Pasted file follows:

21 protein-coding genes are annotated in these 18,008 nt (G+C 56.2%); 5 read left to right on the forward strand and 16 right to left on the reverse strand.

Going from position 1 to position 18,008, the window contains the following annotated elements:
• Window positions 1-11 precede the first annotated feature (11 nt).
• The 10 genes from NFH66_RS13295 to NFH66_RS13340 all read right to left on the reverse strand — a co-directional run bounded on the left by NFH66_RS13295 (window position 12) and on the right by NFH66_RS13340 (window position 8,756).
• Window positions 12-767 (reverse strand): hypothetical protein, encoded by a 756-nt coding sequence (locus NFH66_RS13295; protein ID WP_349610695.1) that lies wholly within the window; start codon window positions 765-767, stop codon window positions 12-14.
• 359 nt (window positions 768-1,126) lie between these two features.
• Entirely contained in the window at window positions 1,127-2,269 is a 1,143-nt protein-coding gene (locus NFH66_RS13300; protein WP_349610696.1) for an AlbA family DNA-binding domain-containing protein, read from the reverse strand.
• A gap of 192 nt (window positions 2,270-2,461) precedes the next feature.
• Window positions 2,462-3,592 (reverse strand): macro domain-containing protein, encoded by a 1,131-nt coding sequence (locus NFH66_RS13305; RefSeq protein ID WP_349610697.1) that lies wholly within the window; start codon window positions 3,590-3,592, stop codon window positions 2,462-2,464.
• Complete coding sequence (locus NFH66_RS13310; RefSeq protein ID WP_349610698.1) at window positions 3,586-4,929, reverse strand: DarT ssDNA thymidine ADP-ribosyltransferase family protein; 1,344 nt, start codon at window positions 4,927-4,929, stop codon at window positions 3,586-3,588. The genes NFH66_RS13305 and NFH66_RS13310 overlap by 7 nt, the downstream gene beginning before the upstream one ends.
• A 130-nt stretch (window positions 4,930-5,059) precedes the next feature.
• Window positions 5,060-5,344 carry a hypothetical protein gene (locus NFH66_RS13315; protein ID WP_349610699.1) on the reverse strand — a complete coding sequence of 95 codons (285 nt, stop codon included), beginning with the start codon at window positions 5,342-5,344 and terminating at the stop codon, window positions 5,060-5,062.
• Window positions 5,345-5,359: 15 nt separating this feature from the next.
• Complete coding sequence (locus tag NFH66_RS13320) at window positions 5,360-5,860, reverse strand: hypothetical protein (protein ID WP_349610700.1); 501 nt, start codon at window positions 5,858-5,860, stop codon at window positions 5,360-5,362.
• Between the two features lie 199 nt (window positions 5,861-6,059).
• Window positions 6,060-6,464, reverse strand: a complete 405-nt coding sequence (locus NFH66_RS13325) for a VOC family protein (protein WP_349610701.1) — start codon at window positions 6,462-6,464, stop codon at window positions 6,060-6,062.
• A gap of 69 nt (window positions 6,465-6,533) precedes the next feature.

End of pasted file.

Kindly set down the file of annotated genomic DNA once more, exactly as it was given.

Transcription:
21 protein-coding genes are annotated in these 18,008 nt (G+C 56.2%); 5 read left to right on the forward strand and 16 right to left on the reverse strand.

Going from position 1 to position 18,008, the window contains the following annotated elements:
• Window positions 1-11 precede the first annotated feature (11 nt).
• The 10 genes from NFH66_RS13295 to NFH66_RS13340 all read right to left on the reverse strand — a co-directional run bounded on the left by NFH66_RS13295 (window position 12) and on the right by NFH66_RS13340 (window position 8,756).
• Window positions 12-767 (reverse strand): hypothetical protein, encoded by a 756-nt coding sequence (locus NFH66_RS13295; protein ID WP_349610695.1) that lies wholly within the window; start codon window positions 765-767, stop codon window positions 12-14.
• 359 nt (window positions 768-1,126) lie between these two features.
• Entirely contained in the window at window positions 1,127-2,269 is a 1,143-nt protein-coding gene (locus NFH66_RS13300; protein WP_349610696.1) for an AlbA family DNA-binding domain-containing protein, read from the reverse strand.
• A gap of 192 nt (window positions 2,270-2,461) precedes the next feature.
• Window positions 2,462-3,592 (reverse strand): macro domain-containing protein, encoded by a 1,131-nt coding sequence (locus NFH66_RS13305; RefSeq protein ID WP_349610697.1) that lies wholly within the window; start codon window positions 3,590-3,592, stop codon window positions 2,462-2,464.
• Complete coding sequence (locus NFH66_RS13310; RefSeq protein ID WP_349610698.1) at window positions 3,586-4,929, reverse strand: DarT ssDNA thymidine ADP-ribosyltransferase family protein; 1,344 nt, start codon at window positions 4,927-4,929, stop codon at window positions 3,586-3,588. The genes NFH66_RS13305 and NFH66_RS13310 overlap by 7 nt, the downstream gene beginning before the upstream one ends.
• A 130-nt stretch (window positions 4,930-5,059) precedes the next feature.
• Window positions 5,060-5,344 carry a hypothetical protein gene (locus NFH66_RS13315; protein ID WP_349610699.1) on the reverse strand — a complete coding sequence of 95 codons (285 nt, stop codon included), beginning with the start codon at window positions 5,342-5,344 and terminating at the stop codon, window positions 5,060-5,062.
• Window positions 5,345-5,359: 15 nt separating this feature from the next.
• Complete coding sequence (locus tag NFH66_RS13320) at window positions 5,360-5,860, reverse strand: hypothetical protein (protein ID WP_349610700.1); 501 nt, start codon at window positions 5,858-5,860, stop codon at window positions 5,360-5,362.
• Between the two features lie 199 nt (window positions 5,861-6,059).
• Window positions 6,060-6,464, reverse strand: a complete 405-nt coding sequence (locus NFH66_RS13325) for a VOC family protein (protein WP_349610701.1) — start codon at window positions 6,462-6,464, stop codon at window positions 6,060-6,062.
• A gap of 69 nt (window positions 6,465-6,533) precedes the next feature.